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Witnesses At Whitey Bulger's Trial Won't Be Choirboys

James "Whitey" Bulger, in an image released by the U.S. Marshal's Service in August 2011.
EPA /Landov
James "Whitey" Bulger, in an image released by the U.S. Marshal's Service in August 2011.

There's an old expression, Boston College Law School professor Michael Cassidy said Wednesday on Morning Edition:

"When you want to get the devil, you have to go to hell to get your witnesses."

And that's certainly going to be true at the trial of infamous Boston gangster James "Whitey" Bulger, which is getting underway this week.

"You're not going to find ... choirboys and angels to be your witnesses in this type of case," said Cassidy. Among those expected to be called to the stand: Stephen "The Rifleman" Flemmi, one of Bulger's former lieutenants who is serving a life sentence for 10 murder convictions.

Bulger, now 83, was captured in California nearly two years ago after 16 years on the run. He's been accused of 19 murders and racketeering. The crimes go back to the mid-1960s.

Bulger's girlfriend, Catherine Greig, has already been sentenced to 8 years in prison. She pleaded guilty last year to charges of conspiracy to harbor a fugitive.

Our colleagues at WBUR have much more about Bulger and the trial, which is expected to last 4 months or more. The station's report includes:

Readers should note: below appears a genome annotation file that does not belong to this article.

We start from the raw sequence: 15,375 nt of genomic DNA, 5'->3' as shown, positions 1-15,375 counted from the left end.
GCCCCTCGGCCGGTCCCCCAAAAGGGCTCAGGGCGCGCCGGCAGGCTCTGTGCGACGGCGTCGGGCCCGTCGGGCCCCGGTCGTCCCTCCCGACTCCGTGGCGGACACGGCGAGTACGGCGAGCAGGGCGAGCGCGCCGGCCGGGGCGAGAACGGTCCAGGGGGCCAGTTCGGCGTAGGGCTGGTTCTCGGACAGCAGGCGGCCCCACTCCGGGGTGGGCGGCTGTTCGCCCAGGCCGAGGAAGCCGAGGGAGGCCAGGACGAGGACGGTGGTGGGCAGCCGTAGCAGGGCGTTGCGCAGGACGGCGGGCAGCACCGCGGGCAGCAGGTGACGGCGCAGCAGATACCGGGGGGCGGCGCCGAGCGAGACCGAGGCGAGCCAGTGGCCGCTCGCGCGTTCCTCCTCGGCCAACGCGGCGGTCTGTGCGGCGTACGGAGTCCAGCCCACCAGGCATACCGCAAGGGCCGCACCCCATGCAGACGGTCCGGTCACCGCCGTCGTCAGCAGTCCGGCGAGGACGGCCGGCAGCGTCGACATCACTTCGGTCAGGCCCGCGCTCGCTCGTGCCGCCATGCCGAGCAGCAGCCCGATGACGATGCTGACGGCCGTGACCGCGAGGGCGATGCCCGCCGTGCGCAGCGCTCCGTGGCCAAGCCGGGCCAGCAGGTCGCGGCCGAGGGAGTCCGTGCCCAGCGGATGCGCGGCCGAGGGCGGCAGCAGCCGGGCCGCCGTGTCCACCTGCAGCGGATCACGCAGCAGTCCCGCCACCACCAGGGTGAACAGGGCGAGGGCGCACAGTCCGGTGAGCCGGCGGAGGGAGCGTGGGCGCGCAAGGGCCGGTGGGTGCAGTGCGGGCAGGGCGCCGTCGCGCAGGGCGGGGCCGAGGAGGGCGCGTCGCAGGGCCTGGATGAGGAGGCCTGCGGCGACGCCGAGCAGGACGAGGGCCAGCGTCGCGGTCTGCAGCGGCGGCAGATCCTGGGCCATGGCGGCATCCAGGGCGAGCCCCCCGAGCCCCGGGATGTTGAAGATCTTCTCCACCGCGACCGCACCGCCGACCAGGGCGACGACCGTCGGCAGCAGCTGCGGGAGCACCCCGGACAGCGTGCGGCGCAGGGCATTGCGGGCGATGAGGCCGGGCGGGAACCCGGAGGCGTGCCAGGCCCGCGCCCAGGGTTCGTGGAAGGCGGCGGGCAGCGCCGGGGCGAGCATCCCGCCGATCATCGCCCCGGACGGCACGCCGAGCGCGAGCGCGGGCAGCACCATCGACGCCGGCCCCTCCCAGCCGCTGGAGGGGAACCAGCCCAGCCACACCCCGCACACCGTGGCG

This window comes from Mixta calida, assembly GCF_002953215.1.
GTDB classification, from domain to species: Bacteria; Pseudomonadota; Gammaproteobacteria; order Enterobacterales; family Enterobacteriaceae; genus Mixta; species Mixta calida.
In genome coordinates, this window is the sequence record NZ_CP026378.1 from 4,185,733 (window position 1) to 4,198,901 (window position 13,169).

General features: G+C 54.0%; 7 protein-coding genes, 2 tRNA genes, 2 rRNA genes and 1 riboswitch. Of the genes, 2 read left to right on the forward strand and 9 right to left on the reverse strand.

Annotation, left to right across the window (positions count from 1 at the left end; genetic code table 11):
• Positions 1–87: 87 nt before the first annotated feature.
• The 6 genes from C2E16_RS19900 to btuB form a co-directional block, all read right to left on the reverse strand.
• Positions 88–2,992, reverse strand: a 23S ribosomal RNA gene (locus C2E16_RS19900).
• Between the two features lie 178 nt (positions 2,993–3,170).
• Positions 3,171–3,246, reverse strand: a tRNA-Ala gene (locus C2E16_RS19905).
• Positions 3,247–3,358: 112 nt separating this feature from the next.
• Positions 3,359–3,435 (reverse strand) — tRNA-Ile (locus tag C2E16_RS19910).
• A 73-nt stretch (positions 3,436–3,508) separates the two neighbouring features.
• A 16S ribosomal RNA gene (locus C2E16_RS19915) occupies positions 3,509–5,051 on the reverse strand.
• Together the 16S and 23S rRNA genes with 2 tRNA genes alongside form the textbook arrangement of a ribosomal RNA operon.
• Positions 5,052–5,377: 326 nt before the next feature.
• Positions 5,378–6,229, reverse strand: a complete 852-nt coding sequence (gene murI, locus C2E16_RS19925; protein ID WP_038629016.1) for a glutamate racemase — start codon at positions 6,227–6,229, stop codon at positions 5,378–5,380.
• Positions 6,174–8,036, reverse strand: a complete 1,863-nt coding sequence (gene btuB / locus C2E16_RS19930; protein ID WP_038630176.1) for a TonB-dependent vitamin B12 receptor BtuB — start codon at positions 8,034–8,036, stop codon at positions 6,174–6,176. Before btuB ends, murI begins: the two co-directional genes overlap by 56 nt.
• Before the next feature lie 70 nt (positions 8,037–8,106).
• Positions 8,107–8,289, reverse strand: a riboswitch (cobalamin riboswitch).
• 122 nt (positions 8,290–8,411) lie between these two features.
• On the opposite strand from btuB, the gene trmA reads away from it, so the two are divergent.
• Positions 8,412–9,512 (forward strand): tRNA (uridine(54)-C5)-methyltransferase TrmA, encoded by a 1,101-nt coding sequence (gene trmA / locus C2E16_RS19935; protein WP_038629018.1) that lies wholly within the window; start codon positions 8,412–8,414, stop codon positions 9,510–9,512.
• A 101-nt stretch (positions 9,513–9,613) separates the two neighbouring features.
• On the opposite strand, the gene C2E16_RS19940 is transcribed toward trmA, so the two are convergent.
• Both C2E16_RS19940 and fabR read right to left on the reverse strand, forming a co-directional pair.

-- "Bulger On Trial," a long look at what's likely to happen in court. According to WBUR, "The trial of James J. Bulger ... with over 160 potential witnesses, spanning decades of history... is the biggest in Massachusetts since the 1920s murder trials of Nicola Sacco and Bartolomeo Vanzetti, the Italian immigrants and suspected anarchists whose prosecution, conviction, and death by the electric chair drew international attention."

-- Stories of Bulger's victims. "Some of the 19 were truly innocent, uninvolved in crime and damned by random circumstance. One woman was the victim of bad judgment; the other was victim to the violation of her childhood. One of the men was a legitimate businessman. Yet most of the victims were career criminals in the swamp of a trade saturated in violence, brute force and treachery. The only rule, a pretense to gallantry, was that women and children were off limits — you didn't shoot when they were on the playing field, except for the people who sometimes did."

As The Associated Press notes, at the trial "perhaps the biggest challenge will be finding 18 people who can spend the next four months hearing testimony about a long list of allegations against Bulger." According to the AP, Judge Denise Casper said Tuesday that "people will not necessarily be excused from sitting on the jury simply because they have read or heard about Bulger. The 'critical issue,' she said, is whether they can decide the case based only on evidence presented in court."

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Mark Memmott is NPR's supervising senior editor for Standards & Practices. In that role, he's a resource for NPR's journalists – helping them raise the right questions as they do their work and uphold the organization's standards.